Astronomers at Australias national radio and optical observatories will watch as a probe released from a spacecraft slams into a comet about 133 million km away at a speed of nearly 37,000 km/h (10.2 km per second).
The cosmic demolition derby takes place about 4pm AEST on 4 July when the comet, Tempel 1, will be most easily seen from the mid-Pacific. The 370 kg probe, carried by NASAs Deep Impact spacecraft, has been travelling toward the comet for 173 days and has travelled over 431 million km. At the time of the collision the comet will be travelling at 108,000 km/h. The probe will be travelling in almost the same orbit at 80,000 km/h, and will hit the comet at an angle.
The impact may gouge out a crater up to 200 m across and 50 m deep, and could lead to a flow of gas and dust from the comets interior lasting for months. This outflow is what ground-based astronomers will be looking for. The comet will appear to be near the star Spica, the brightest star in the constellation Virgo, and also near the planet Jupiter. By the time the sun sets for eastern Australia it will be high in the sky, almost due north. Before the impact the comet will not be bright enough to see with the unaided eye. The impact may brighten it, but by how much is unknown.
Astronomers find unexpected, dust-obscured star formation in distant galaxy
24.03.2017 | University of Massachusetts at Amherst
Gravitational wave kicks monster black hole out of galactic core
24.03.2017 | NASA/Goddard Space Flight Center
Astronomers from Bonn and Tautenburg in Thuringia (Germany) used the 100-m radio telescope at Effelsberg to observe several galaxy clusters. At the edges of these large accumulations of dark matter, stellar systems (galaxies), hot gas, and charged particles, they found magnetic fields that are exceptionally ordered over distances of many million light years. This makes them the most extended magnetic fields in the universe known so far.
The results will be published on March 22 in the journal „Astronomy & Astrophysics“.
Galaxy clusters are the largest gravitationally bound structures in the universe. With a typical extent of about 10 million light years, i.e. 100 times the...
Researchers at the Goethe University Frankfurt, together with partners from the University of Tübingen in Germany and Queen Mary University as well as Francis Crick Institute from London (UK) have developed a novel technology to decipher the secret ubiquitin code.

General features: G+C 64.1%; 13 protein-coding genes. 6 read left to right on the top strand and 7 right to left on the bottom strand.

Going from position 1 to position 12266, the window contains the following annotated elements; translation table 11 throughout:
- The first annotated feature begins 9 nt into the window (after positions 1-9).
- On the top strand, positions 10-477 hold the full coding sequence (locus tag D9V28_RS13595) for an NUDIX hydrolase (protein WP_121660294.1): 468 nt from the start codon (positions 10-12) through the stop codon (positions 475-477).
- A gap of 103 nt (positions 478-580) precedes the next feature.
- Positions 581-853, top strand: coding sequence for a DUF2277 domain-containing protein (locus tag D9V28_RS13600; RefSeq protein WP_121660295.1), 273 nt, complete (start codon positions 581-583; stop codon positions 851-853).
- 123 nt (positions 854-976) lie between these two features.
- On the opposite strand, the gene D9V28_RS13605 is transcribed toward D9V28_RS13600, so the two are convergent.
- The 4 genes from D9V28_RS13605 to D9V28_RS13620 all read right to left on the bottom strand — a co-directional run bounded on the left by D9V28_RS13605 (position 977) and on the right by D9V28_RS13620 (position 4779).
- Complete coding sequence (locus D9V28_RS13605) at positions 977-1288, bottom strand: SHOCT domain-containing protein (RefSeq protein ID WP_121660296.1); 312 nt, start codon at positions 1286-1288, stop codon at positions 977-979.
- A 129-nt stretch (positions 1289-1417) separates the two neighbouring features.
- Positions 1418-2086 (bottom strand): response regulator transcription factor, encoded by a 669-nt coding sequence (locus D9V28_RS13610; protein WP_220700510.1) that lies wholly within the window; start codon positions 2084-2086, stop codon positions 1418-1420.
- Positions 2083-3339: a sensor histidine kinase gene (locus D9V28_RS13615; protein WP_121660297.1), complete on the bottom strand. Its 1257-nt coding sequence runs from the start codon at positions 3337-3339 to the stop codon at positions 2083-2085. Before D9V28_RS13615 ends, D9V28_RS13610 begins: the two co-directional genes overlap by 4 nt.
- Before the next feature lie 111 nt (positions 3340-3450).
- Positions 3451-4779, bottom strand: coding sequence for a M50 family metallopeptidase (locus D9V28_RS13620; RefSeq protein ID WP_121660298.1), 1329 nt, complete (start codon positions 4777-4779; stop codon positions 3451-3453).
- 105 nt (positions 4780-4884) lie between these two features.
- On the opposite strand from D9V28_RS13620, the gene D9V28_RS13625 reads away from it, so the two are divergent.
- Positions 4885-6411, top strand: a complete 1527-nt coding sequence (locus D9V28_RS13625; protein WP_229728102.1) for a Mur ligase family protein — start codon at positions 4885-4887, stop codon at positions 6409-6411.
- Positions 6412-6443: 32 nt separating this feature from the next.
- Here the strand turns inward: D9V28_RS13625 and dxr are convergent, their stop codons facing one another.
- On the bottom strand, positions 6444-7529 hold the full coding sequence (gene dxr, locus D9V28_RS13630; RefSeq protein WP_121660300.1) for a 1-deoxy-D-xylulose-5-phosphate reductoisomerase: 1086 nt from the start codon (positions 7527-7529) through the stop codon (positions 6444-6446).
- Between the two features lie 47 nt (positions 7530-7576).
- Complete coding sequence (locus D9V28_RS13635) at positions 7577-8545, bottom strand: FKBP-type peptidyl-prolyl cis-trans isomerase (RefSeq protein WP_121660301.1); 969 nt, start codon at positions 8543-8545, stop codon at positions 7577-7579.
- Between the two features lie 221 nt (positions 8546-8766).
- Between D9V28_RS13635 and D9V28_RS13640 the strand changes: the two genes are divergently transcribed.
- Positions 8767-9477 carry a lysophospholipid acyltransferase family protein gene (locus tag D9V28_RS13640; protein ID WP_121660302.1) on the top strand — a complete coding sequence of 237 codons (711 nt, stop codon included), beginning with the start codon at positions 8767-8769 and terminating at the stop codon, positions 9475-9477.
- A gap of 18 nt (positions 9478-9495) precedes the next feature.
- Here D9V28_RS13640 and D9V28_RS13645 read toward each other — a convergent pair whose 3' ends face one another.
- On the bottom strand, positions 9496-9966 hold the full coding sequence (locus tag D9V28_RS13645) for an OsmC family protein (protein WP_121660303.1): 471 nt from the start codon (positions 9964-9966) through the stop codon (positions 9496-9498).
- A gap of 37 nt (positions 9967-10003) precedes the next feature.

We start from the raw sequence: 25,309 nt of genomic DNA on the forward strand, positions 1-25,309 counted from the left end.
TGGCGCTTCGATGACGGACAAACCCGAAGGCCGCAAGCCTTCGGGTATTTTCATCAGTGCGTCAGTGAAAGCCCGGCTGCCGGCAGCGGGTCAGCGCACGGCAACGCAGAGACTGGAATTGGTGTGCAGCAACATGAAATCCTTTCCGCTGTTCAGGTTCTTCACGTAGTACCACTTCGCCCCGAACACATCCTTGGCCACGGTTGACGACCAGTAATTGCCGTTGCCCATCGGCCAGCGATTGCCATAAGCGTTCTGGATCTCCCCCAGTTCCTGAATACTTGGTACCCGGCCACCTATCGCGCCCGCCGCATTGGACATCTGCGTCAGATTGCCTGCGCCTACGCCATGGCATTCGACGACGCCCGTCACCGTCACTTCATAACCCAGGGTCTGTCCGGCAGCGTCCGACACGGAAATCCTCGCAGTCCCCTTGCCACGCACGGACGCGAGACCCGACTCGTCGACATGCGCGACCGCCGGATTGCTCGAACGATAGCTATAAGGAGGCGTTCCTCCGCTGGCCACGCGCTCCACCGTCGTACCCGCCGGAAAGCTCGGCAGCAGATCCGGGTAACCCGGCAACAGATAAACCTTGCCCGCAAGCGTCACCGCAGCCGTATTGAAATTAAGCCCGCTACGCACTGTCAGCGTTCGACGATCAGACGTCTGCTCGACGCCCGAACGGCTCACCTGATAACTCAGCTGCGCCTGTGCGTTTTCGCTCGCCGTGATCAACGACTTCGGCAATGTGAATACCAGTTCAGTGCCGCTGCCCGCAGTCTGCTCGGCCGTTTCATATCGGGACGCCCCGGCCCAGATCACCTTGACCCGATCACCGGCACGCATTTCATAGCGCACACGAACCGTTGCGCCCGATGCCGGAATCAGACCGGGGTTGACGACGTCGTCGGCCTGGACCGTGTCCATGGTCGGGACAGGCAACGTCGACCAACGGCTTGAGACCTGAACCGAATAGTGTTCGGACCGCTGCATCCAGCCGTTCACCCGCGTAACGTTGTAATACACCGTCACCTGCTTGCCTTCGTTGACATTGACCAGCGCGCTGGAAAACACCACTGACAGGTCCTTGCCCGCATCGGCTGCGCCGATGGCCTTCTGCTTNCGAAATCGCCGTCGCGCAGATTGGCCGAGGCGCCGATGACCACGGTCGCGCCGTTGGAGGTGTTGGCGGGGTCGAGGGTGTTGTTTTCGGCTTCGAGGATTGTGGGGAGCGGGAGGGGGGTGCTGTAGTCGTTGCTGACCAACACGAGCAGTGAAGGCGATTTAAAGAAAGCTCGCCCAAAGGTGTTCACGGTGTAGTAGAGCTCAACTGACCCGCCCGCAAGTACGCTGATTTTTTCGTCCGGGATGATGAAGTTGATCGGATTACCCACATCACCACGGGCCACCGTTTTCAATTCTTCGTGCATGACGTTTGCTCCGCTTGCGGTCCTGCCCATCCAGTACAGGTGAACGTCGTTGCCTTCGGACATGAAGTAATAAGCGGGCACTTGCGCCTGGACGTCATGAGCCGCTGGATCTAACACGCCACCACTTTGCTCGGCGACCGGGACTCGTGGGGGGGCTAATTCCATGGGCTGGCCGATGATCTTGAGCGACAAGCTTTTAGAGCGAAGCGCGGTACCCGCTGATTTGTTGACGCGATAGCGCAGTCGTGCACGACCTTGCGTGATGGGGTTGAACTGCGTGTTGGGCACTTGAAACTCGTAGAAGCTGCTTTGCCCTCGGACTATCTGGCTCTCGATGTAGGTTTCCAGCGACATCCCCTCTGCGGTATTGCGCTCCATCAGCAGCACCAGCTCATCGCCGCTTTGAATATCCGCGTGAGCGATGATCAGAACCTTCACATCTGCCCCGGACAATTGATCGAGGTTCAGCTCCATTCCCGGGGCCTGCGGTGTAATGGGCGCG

Ubiquitin is a small protein that can be linked to other cellular proteins, thereby controlling and modulating their functions. The attachment occurs in many...
In the eternal search for next generation high-efficiency solar cells and LEDs, scientists at Los Alamos National Laboratory and their partners are creating...
Silicon nanosheets are thin, two-dimensional layers with exceptional optoelectronic properties very similar to those of graphene. Albeit, the nanosheets are less stable. Now researchers at the Technical University of Munich (TUM) have, for the first time ever, produced a composite material combining silicon nanosheets and a polymer that is both UV-resistant and easy to process. This brings the scientists a significant step closer to industrial applications like flexible displays and photosensors.
Silicon nanosheets are thin, two-dimensional layers with exceptional optoelectronic properties very similar to those of graphene. Albeit, the nanosheets are...
Enzymes behave differently in a test tube compared with the molecular scrum of a living cell. Chemists from the University of Basel have now been able to simulate these confined natural conditions in artificial vesicles for the first time. As reported in the academic journal Small, the results are offering better insight into the development of nanoreactors and artificial organelles.
Enzymes behave differently in a test tube compared with the molecular scrum of a living cell. Chemists from the University of Basel have now been able to...
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24.03.2017 | Physics and Astronomy